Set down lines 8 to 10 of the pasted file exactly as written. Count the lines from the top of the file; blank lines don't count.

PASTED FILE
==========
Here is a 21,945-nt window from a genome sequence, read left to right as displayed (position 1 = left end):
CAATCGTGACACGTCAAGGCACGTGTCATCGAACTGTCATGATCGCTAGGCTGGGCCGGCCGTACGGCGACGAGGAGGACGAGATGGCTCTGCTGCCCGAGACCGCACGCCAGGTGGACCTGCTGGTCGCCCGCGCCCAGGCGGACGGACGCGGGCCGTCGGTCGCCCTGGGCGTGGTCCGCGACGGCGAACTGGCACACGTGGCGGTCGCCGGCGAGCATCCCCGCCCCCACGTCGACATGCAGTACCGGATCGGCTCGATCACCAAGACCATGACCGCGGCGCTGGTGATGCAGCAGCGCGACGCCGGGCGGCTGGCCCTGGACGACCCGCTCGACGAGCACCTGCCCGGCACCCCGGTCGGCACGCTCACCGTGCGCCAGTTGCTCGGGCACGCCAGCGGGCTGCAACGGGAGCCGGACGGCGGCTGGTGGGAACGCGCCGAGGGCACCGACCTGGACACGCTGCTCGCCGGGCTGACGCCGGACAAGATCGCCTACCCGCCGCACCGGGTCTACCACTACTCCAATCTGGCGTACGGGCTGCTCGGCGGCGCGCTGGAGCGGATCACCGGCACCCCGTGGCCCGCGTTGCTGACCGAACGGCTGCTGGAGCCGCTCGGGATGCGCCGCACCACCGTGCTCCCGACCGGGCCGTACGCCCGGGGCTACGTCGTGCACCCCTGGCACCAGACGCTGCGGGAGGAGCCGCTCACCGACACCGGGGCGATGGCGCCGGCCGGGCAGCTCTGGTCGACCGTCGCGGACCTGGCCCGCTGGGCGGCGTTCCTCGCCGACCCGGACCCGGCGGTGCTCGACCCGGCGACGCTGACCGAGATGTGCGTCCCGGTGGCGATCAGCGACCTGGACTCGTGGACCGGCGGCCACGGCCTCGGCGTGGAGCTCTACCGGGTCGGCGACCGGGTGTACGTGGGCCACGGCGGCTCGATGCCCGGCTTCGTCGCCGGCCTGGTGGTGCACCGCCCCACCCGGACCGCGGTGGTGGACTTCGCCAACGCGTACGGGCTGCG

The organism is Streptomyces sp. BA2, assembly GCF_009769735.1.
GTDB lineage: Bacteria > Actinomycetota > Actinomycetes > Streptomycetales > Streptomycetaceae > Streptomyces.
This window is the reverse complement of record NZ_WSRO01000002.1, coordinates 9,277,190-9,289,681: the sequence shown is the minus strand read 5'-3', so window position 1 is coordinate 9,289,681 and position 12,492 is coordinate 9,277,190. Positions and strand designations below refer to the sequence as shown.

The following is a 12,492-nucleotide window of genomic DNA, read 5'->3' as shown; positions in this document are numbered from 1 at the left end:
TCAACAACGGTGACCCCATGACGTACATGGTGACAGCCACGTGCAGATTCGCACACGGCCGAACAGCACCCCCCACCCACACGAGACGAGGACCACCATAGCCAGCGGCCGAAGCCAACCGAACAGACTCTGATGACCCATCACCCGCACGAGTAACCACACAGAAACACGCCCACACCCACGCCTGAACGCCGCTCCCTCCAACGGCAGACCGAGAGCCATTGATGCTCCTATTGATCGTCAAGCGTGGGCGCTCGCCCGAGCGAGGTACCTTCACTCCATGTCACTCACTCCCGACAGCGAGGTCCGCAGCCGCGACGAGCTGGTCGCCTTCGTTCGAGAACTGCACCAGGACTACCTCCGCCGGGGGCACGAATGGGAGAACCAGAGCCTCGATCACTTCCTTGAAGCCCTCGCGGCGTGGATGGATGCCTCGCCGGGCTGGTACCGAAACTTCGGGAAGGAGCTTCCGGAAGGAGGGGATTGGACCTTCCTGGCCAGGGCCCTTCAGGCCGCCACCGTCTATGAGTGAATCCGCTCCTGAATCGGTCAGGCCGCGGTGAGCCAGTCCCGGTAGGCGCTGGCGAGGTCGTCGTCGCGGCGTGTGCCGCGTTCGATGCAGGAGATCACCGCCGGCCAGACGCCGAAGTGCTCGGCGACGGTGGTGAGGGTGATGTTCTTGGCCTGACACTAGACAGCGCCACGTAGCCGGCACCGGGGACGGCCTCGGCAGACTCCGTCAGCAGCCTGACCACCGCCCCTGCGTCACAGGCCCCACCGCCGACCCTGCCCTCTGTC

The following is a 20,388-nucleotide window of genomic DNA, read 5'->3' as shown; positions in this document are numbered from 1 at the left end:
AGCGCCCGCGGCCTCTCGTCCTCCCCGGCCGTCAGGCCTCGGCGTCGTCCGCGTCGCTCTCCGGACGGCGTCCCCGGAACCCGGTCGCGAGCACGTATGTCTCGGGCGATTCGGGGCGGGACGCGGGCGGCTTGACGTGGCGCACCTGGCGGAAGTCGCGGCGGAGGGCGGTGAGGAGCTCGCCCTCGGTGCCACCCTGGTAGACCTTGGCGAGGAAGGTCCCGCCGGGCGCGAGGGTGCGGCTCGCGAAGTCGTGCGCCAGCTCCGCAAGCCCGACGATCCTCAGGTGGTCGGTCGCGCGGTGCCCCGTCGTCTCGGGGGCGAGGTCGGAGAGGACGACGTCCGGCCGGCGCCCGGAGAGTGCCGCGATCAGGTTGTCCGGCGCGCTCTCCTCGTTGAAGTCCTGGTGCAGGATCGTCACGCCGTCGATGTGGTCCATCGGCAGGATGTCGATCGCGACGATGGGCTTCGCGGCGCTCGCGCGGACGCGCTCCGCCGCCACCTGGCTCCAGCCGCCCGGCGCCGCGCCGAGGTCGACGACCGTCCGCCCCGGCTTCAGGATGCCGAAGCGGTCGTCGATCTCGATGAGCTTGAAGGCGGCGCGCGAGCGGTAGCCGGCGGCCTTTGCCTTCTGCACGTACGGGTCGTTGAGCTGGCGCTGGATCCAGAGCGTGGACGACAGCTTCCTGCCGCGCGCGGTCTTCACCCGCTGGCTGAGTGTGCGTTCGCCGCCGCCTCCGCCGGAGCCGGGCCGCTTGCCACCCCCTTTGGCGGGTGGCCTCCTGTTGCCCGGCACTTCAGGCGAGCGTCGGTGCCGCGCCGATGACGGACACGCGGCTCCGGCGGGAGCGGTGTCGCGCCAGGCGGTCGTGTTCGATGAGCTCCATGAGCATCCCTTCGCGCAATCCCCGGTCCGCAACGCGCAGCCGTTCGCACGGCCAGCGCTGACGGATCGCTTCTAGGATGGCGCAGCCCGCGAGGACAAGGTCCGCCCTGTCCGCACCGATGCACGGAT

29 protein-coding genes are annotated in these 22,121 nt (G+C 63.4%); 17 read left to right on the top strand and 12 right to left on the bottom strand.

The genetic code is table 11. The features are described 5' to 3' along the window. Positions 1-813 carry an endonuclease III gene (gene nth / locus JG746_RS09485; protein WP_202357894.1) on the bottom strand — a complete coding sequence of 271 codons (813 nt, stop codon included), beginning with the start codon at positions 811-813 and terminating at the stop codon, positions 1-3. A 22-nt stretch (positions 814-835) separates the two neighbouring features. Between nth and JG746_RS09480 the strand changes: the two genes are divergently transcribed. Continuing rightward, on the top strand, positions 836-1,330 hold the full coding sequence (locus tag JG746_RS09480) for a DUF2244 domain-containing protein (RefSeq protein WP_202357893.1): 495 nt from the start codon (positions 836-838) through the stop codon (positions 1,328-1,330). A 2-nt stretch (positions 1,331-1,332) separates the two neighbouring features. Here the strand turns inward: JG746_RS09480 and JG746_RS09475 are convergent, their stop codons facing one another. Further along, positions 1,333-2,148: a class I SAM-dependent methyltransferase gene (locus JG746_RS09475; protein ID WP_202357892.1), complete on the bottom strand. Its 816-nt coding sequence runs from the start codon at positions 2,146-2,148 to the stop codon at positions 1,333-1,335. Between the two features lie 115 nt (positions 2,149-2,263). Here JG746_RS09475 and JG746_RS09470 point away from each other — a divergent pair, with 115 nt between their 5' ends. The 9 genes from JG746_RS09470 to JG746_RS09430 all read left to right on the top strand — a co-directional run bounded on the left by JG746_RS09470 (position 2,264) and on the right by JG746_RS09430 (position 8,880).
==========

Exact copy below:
The following is a 20,388-nucleotide window of genomic DNA, read 5'->3' as shown; positions in this document are numbered from 1 at the left end:
AGCGCCCGCGGCCTCTCGTCCTCCCCGGCCGTCAGGCCTCGGCGTCGTCCGCGTCGCTCTCCGGACGGCGTCCCCGGAACCCGGTCGCGAGCACGTATGTCTCGGGCGATTCGGGGCGGGACGCGGGCGGCTTGACGTGGCGCACCTGGCGGAAGTCGCGGCGGAGGGCGGTGAGGAGCTCGCCCTCGGTGCCACCCTGGTAGACCTTGGCGAGGAAGGTCCCGCCGGGCGCGAGGGTGCGGCTCGCGAAGTCGTGCGCCAGCTCCGCAAGCCCGACGATCCTCAGGTGGTCGGTCGCGCGGTGCCCCGTCGTCTCGGGGGCGAGGTCGGAGAGGACGACGTCCGGCCGGCGCCCGGAGAGTGCCGCGATCAGGTTGTCCGGCGCGCTCTCCTCGTTGAAGTCCTGGTGCAGGATCGTCACGCCGTCGATGTGGTCCATCGGCAGGATGTCGATCGCGACGATGGGCTTCGCGGCGCTCGCGCGGACGCGCTCCGCCGCCACCTGGCTCCAGCCGCCCGGCGCCGCGCCGAGGTCGACGACCGTCCGCCCCGGCTTCAGGATGCCGAAGCGGTCGTCGATCTCGATGAGCTTGAAGGCGGCGCGCGAGCGGTAGCCGGCGGCCTTTGCCTTCTGCACGTACGGGTCGTTGAGCTGGCGCTGGATCCAGAGCGTGGACGACAGCTTCCTGCCGCGCGCGGTCTTCACCCGCTGGCTGAGTGTGCGTTCGCCGCCGCCTCCGCCGGAGCCGGGCCGCTTGCCACCCCCTTTGGCGGGTGGCCTCCTGTTGCCCGGCACTTCAGGCGAGCGTCGGTGCCGCGCCGATGACGGACACGCGGCTCCGGCGGGAGCGGTGTCGCGCCAGGCGGTCGTGTTCGATGAGCTCCATGAGCATCCCTTCGCGCAATCCCCGGTCCGCAACGCGCAGCCGTTCGCACGGCCAGCGCTGACGGATCGCTTCTAGGATGGCGCAGCCCGCGAGGACAAGGTCCGCCCTGTCCGCACCGATGCACGGAT

29 protein-coding genes are annotated in these 22,121 nt (G+C 63.4%); 17 read left to right on the top strand and 12 right to left on the bottom strand.